Connect with Lateral Link today to leverage our deep industry knowledge and expertise. Let us help you harness these trends for success in the dynamic legal landscape of 2024.

Business Development for Women Lawyers: Strategies for Success

The current legal landscape—like the economy as a whole—is uncertain. 2022 was a moderately down year for major law firms, as compared to the industry’s remarkable 2021 boom. With firms bracing for what could be a challenging period, adopting effective approaches to business development will be more critical than ever.

This is especially true for women lawyers. Even in smoother economic climates, women confront particular challenges in business development and career advancement in the legal industry. In many practice groups, there remains a lack of female role models for successful business development. Strategies that have traditionally worked well for many male partners don’t always feel authentic and comfortable for women attorneys. More broadly, women often find that they must advocate more actively to receive origination credit and to receive fair consideration for equity partnership and for practice and office leadership positions.

For women associates and counsels, learning how successful women partners approach business development can be eye-opening. The transition to being responsible for developing business is a hard one to navigate for any lawyer. After years of focusing on the practice of law and becoming a highly competent attorney, it can be jarring to confront the reality that legal skills are no longer enough. The discomfort can be compounded for associates and counsels whose practice group leadership is heavily male. Mentorship from female leaders in the profession—including those outside your firm—is often invaluable. When it comes to developing business, there is no one-size-fits-all method for success. Exposing yourself to a diversity of styles and strategies can help you identify and pursue an approach that resonates with your personality, practice, and goals.

For women partners, the business development learning curve doesn’t stop. You have already received a vote of confidence in your ability to bring in clients, but delivering on that potential by growing a solid book of business requires targeted strategies. Business development success is key to increasing compensation, making the jump from non-equity to equity partner, or executing a successful lateral move to a more desirable firm.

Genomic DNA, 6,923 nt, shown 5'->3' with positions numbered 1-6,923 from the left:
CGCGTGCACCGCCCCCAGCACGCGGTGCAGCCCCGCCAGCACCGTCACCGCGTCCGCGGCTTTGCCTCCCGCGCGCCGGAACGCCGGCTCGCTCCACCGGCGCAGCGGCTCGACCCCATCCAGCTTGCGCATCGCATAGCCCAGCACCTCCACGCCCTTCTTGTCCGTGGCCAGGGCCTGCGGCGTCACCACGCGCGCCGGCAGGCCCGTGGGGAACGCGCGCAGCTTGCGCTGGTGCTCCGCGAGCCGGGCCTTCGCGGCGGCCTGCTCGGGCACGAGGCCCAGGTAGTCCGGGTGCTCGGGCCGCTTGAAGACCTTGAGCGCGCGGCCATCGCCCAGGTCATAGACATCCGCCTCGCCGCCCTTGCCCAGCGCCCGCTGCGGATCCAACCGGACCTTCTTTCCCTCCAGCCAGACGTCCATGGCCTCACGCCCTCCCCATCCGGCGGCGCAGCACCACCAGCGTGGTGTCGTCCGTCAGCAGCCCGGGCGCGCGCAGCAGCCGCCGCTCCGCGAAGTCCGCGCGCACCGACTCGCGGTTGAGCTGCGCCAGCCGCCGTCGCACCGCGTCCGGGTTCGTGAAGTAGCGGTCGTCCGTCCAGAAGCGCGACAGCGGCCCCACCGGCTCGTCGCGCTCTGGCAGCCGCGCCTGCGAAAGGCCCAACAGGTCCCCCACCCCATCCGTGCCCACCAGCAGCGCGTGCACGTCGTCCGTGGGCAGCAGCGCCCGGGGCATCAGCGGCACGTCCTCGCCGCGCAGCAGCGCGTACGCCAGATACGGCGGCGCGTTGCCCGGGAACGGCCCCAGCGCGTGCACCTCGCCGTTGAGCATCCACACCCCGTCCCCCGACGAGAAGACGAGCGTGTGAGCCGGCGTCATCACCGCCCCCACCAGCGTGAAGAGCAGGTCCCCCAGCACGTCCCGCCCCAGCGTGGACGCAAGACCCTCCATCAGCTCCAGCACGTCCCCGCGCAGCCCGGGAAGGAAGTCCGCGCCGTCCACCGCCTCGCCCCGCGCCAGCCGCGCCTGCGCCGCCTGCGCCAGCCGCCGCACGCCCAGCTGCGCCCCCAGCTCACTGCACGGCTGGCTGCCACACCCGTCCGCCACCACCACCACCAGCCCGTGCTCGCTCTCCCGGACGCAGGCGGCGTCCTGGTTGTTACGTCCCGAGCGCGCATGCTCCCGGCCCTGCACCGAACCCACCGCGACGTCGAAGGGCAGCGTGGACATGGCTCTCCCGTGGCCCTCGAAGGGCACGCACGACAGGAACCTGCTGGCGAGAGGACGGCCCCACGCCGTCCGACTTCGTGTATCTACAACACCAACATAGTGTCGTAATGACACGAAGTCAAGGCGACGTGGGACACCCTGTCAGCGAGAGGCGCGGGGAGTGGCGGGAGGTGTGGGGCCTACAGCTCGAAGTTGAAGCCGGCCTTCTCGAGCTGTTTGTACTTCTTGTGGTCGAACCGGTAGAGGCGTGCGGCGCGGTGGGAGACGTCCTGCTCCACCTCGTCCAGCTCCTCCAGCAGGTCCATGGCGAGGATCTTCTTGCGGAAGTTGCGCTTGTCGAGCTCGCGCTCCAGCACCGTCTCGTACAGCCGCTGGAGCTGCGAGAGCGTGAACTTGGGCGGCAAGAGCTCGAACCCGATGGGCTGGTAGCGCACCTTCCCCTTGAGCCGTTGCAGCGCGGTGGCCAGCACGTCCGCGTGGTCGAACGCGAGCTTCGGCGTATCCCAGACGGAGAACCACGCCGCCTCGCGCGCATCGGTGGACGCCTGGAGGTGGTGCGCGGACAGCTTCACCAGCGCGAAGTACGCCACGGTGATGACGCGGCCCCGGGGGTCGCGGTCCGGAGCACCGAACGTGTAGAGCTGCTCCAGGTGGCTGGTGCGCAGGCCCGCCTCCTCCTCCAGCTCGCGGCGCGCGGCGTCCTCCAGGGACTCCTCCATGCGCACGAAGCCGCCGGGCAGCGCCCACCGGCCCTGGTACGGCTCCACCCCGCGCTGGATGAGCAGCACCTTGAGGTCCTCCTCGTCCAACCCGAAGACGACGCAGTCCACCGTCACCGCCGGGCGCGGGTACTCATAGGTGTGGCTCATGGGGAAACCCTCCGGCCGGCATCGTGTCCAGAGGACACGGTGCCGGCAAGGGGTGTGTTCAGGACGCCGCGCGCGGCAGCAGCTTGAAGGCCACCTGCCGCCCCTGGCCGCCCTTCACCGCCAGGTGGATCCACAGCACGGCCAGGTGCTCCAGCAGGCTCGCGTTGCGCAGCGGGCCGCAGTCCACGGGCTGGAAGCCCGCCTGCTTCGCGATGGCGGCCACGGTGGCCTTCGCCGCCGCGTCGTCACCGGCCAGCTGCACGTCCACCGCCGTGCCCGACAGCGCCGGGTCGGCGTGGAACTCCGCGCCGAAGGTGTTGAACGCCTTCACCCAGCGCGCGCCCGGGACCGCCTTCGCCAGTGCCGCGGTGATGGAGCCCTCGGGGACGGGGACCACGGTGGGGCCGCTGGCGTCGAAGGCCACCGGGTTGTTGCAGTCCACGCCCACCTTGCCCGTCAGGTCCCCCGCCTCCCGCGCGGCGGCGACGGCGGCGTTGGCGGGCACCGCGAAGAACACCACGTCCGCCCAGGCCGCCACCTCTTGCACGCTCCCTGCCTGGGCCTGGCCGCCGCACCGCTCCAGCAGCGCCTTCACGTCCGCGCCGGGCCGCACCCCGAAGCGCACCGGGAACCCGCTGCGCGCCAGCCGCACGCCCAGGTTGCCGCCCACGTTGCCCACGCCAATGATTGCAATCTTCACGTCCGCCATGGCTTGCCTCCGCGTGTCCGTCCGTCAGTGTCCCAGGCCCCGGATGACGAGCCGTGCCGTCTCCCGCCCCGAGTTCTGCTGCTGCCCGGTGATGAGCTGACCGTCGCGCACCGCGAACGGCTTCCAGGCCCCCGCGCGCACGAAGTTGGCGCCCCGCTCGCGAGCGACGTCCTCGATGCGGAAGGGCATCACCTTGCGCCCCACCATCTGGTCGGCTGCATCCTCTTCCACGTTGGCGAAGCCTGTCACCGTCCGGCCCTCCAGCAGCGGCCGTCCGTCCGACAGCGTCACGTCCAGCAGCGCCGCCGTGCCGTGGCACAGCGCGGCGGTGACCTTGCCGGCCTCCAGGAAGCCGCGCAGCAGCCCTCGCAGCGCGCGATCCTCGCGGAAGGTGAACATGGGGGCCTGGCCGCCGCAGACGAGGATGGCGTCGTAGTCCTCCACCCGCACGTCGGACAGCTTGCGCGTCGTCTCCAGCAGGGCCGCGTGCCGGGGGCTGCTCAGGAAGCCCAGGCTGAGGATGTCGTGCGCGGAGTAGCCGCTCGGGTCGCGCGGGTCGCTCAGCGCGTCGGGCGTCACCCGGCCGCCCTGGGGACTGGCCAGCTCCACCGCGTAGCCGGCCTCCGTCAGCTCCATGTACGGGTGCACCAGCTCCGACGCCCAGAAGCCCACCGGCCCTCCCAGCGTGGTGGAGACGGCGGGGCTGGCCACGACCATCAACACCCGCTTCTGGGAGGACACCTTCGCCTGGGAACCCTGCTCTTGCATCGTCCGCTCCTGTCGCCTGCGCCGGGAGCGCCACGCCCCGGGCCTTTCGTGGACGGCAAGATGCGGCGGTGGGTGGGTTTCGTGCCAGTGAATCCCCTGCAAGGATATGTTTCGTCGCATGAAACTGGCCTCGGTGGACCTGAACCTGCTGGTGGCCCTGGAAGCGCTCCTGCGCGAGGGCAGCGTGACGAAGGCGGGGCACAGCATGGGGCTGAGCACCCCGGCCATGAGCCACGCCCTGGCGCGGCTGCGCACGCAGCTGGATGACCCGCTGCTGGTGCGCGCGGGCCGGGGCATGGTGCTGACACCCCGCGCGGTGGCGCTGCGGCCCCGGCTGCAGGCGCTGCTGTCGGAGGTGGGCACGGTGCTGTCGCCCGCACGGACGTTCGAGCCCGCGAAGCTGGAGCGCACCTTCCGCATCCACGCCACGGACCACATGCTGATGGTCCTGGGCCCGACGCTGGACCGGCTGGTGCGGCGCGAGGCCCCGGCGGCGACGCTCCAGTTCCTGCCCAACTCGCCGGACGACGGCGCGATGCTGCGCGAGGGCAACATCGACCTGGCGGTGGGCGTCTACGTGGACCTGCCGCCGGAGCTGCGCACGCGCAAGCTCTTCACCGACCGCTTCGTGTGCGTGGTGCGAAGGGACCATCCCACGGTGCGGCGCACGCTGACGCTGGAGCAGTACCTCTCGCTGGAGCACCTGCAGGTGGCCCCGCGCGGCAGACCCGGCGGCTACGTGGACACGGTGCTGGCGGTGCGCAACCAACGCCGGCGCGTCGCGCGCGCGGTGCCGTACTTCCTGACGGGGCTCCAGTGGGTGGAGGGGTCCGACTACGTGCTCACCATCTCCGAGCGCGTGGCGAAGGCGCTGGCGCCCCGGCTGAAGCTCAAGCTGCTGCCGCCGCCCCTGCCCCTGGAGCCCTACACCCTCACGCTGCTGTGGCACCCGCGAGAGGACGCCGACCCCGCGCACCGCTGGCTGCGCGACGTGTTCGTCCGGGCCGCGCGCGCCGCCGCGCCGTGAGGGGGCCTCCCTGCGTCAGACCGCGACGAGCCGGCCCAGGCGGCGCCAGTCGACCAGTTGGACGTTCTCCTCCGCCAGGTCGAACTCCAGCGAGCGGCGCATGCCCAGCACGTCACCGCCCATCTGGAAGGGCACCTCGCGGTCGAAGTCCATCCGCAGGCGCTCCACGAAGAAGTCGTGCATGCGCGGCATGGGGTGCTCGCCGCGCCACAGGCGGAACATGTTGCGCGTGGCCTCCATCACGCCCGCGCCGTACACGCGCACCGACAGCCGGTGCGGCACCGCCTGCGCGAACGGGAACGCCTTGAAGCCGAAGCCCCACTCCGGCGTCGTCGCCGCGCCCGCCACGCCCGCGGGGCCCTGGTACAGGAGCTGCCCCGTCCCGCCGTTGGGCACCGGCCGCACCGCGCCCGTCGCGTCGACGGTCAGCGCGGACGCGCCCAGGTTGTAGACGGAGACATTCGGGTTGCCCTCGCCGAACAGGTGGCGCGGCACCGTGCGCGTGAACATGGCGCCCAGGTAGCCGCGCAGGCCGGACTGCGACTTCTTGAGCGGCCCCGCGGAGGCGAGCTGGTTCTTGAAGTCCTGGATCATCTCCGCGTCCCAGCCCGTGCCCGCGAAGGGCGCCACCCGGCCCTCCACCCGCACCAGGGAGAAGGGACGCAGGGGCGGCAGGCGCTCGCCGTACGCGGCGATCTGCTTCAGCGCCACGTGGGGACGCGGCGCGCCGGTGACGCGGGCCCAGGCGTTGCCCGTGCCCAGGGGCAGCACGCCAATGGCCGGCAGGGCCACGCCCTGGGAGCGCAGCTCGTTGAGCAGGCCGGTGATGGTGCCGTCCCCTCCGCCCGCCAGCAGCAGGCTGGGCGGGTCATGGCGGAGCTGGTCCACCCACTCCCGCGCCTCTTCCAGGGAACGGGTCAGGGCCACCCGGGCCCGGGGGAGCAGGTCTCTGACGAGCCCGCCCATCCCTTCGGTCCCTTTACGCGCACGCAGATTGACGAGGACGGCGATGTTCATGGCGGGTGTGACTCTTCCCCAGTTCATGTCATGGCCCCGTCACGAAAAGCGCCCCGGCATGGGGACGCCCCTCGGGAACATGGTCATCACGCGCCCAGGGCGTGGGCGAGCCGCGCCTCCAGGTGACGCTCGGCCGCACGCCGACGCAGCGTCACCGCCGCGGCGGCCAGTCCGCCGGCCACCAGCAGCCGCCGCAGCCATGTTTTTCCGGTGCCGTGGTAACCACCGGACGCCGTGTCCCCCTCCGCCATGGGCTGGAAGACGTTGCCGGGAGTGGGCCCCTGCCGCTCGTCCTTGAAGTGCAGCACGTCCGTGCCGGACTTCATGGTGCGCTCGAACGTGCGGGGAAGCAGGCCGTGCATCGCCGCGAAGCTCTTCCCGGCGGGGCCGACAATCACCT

On May 24, a virtual event organized by the Women Lawyers Association of Los Angeles (WLALA) Business Law Section will offer actionable advice for women lawyers interested in successful business development strategies. The program will address strategies for success for every woman lawyer: associate, counsel, junior partner, and senior partners leading groups. The moderated discussion will feature three senior legal recruiters, including Susan Agopian and Gloria Sandrino of Lateral Link.

Themes that Susan and Gloria will emphasize include the need for women lawyers to be intentional about business development and the fact that “business development” is “client development”—one client at a time. Focusing on individual clients is a must in today’s legal industry.

After decades of working closely with partners and associates at the highest levels of the profession, Susan and Gloria are well-attuned to what it takes to develop business as a lawyer. Business development planning is central to the partner lateral recruiting process, with candidates expected to present a compelling case for how they will bring clients to their new firm. So Susan and Gloria regularly discuss business development strategy in detail with successful partners—including many women—at a wide spectrum of top law firms. In addition, Gloria brings her perspective of a decade spent practicing M&A in NYC and Miami.